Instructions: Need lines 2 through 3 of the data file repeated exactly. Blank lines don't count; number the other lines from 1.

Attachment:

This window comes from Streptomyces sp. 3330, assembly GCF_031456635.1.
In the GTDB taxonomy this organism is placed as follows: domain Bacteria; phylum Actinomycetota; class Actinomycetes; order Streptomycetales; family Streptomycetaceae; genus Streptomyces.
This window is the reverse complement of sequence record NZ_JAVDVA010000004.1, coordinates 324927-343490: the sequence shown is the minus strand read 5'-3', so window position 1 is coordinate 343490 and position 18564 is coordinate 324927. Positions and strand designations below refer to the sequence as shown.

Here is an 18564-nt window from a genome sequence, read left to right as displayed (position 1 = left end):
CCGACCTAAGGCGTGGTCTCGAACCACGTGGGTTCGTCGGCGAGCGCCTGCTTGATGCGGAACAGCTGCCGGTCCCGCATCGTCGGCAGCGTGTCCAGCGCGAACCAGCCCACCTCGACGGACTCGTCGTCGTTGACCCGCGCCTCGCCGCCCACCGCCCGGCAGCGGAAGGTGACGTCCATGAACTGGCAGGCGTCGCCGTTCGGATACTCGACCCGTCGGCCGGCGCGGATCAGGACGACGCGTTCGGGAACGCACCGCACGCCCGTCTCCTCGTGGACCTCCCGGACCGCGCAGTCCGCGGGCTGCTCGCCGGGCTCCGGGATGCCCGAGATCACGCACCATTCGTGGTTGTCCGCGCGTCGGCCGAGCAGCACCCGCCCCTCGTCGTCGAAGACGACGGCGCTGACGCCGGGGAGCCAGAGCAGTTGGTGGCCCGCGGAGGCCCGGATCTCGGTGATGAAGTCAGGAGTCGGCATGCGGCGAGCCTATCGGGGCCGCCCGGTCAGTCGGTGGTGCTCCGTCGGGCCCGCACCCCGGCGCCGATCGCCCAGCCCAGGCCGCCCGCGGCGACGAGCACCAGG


In the GTDB taxonomy this organism is placed as follows: domain Bacteria; phylum Actinomycetota; class Actinomycetes; order Streptomycetales; family Streptomycetaceae; genus Streptomyces.
This window is the reverse complement of sequence record NZ_JAVDVA010000004.1, coordinates 324927-343490: the sequence shown is the minus strand read 5'-3', so window position 1 is coordinate 343490 and position 18564 is coordinate 324927. Positions and strand designations below refer to the sequence as shown.